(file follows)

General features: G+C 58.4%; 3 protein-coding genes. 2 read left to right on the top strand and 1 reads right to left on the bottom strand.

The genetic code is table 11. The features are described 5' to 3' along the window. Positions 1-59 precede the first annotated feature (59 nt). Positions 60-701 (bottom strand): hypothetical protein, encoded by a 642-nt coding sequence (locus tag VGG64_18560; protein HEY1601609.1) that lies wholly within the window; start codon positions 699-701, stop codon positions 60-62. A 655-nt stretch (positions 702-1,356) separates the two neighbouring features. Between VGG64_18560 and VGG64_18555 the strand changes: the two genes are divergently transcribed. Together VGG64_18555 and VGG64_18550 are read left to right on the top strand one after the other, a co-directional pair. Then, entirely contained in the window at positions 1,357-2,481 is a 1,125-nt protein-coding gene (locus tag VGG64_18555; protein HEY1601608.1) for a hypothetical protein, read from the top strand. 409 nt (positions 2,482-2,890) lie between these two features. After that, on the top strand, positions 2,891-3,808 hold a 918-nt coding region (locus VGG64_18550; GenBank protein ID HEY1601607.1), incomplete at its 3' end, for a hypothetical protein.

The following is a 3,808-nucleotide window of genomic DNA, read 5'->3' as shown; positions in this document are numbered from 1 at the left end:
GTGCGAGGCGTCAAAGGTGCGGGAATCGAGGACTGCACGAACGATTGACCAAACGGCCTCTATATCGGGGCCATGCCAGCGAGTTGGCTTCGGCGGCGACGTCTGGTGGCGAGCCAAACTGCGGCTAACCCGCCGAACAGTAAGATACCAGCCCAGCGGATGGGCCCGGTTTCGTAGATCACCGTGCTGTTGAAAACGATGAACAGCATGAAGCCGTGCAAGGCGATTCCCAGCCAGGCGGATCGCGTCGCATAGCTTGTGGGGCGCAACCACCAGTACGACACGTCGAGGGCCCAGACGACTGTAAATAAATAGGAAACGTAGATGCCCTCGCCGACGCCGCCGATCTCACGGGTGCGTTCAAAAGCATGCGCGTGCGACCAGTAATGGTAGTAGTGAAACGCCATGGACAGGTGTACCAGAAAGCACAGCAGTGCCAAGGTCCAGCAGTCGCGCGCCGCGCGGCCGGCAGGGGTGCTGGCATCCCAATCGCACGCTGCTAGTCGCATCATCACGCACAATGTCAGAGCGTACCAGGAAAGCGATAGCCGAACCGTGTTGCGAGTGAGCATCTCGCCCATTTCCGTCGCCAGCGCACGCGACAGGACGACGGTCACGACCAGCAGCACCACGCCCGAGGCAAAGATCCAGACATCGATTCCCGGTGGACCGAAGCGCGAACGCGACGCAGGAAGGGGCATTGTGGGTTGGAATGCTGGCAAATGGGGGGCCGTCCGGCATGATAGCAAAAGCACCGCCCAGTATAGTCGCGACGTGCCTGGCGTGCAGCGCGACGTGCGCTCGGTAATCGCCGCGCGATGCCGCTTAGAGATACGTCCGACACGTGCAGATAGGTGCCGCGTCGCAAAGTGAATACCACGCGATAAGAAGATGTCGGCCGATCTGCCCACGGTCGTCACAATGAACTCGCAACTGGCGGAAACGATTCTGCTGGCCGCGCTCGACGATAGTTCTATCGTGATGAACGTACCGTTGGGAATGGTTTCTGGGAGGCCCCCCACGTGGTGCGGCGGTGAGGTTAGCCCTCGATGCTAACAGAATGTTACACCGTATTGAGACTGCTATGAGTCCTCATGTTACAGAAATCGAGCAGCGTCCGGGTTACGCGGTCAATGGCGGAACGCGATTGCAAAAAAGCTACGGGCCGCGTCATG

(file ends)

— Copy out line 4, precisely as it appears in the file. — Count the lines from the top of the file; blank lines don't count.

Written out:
GTGCGAGGCGTCAAAGGTGCGGGAATCGAGGACTGCACGAACGATTGACCAAACGGCCTCTATATCGGGGCCATGCCAGCGAGTTGGCTTCGGCGGCGACGTCTGGTGGCGAGCCAAACTGCGGCTAACCCGCCGAACAGTAAGATACCAGCCCAGCGGATGGGCCCGGTTTCGTAGATCACCGTGCTGTTGAAAACGATGAACAGCATGAAGCCGTGCAAGGCGATTCCCAGCCAGGCGGATCGCGTCGCATAGCTTGTGGGGCGCAACCACCAGTACGACACGTCGAGGGCCCAGACGACTGTAAATAAATAGGAAACGTAGATGCCCTCGCCGACGCCGCCGATCTCACGGGTGCGTTCAAAAGCATGCGCGTGCGACCAGTAATGGTAGTAGTGAAACGCCATGGACAGGTGTACCAGAAAGCACAGCAGTGCCAAGGTCCAGCAGTCGCGCGCCGCGCGGCCGGCAGGGGTGCTGGCATCCCAATCGCACGCTGCTAGTCGCATCATCACGCACAATGTCAGAGCGTACCAGGAAAGCGATAGCCGAACCGTGTTGCGAGTGAGCATCTCGCCCATTTCCGTCGCCAGCGCACGCGACAGGACGACGGTCACGACCAGCAGCACCACGCCCGAGGCAAAGATCCAGACATCGATTCCCGGTGGACCGAAGCGCGAACGCGACGCAGGAAGGGGCATTGTGGGTTGGAATGCTGGCAAATGGGGGGCCGTCCGGCATGATAGCAAAAGCACCGCCCAGTATAGTCGCGACGTGCCTGGCGTGCAGCGCGACGTGCGCTCGGTAATCGCCGCGCGATGCCGCTTAGAGATACGTCCGACACGTGCAGATAGGTGCCGCGTCGCAAAGTGAATACCACGCGATAAGAAGATGTCGGCCGATCTGCCCACGGTCGTCACAATGAACTCGCAACTGGCGGAAACGATTCTGCTGGCCGCGCTCGACGATAGTTCTATCGTGATGAACGTACCGTTGGGAATGGTTTCTGGGAGGCCCCCCACGTGGTGCGGCGGTGAGGTTAGCCCTCGATGCTAACAGAATGTTACACCGTATTGAGACTGCTATGAGTCCTCATGTTACAGAAATCGAGCAGCGTCCGGGTTACGCGGTCAATGGCGGAACGCGATTGCAAAAAAGCTACGGGCCGCGTCATG